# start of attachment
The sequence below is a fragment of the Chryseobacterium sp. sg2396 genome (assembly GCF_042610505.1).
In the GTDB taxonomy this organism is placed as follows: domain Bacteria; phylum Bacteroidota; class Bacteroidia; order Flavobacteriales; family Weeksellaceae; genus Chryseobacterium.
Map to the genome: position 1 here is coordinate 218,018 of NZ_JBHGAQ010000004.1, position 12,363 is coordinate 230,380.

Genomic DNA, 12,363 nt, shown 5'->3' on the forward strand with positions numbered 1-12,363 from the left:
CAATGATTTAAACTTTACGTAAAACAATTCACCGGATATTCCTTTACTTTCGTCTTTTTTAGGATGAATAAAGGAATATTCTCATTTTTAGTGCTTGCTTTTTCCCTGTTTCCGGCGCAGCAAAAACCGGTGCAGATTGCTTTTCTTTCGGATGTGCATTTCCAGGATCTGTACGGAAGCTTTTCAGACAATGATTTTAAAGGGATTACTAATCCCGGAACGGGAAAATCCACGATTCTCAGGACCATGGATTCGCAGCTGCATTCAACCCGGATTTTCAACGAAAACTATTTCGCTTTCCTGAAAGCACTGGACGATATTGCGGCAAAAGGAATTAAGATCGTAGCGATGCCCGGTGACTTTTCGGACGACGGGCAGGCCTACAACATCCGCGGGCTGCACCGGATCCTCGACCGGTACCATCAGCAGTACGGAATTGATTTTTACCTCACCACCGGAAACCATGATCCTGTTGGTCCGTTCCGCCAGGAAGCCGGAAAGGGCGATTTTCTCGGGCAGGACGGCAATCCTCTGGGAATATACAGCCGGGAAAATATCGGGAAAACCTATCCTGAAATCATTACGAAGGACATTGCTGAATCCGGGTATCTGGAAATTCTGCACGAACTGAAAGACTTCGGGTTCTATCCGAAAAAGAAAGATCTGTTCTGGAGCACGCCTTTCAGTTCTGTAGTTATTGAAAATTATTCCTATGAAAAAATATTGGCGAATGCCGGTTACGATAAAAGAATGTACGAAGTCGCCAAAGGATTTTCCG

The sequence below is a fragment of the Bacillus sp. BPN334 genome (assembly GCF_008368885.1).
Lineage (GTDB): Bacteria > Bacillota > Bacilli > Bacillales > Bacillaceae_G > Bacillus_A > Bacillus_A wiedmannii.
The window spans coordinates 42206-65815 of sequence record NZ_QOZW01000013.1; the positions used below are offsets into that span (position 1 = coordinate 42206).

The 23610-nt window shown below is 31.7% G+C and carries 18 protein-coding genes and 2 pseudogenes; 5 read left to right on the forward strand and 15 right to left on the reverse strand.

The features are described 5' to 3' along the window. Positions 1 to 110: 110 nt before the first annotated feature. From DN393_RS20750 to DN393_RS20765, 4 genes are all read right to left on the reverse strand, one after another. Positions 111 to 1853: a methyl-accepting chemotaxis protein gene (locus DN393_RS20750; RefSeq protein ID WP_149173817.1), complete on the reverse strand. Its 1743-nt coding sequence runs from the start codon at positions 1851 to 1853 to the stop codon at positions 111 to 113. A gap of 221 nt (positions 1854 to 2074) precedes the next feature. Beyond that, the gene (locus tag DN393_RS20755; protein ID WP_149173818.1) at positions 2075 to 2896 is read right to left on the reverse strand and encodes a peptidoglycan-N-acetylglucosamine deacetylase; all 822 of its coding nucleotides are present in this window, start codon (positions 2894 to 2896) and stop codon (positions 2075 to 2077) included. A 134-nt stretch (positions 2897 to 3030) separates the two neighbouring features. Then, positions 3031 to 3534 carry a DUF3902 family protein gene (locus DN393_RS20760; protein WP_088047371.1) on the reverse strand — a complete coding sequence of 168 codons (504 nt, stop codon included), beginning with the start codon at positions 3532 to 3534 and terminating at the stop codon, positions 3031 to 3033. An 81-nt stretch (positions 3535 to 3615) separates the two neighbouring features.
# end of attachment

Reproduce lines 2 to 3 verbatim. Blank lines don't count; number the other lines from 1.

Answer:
In the GTDB taxonomy this organism is placed as follows: domain Bacteria; phylum Bacteroidota; class Bacteroidia; order Flavobacteriales; family Weeksellaceae; genus Chryseobacterium.
Map to the genome: position 1 here is coordinate 218,018 of NZ_JBHGAQ010000004.1, position 12,363 is coordinate 230,380.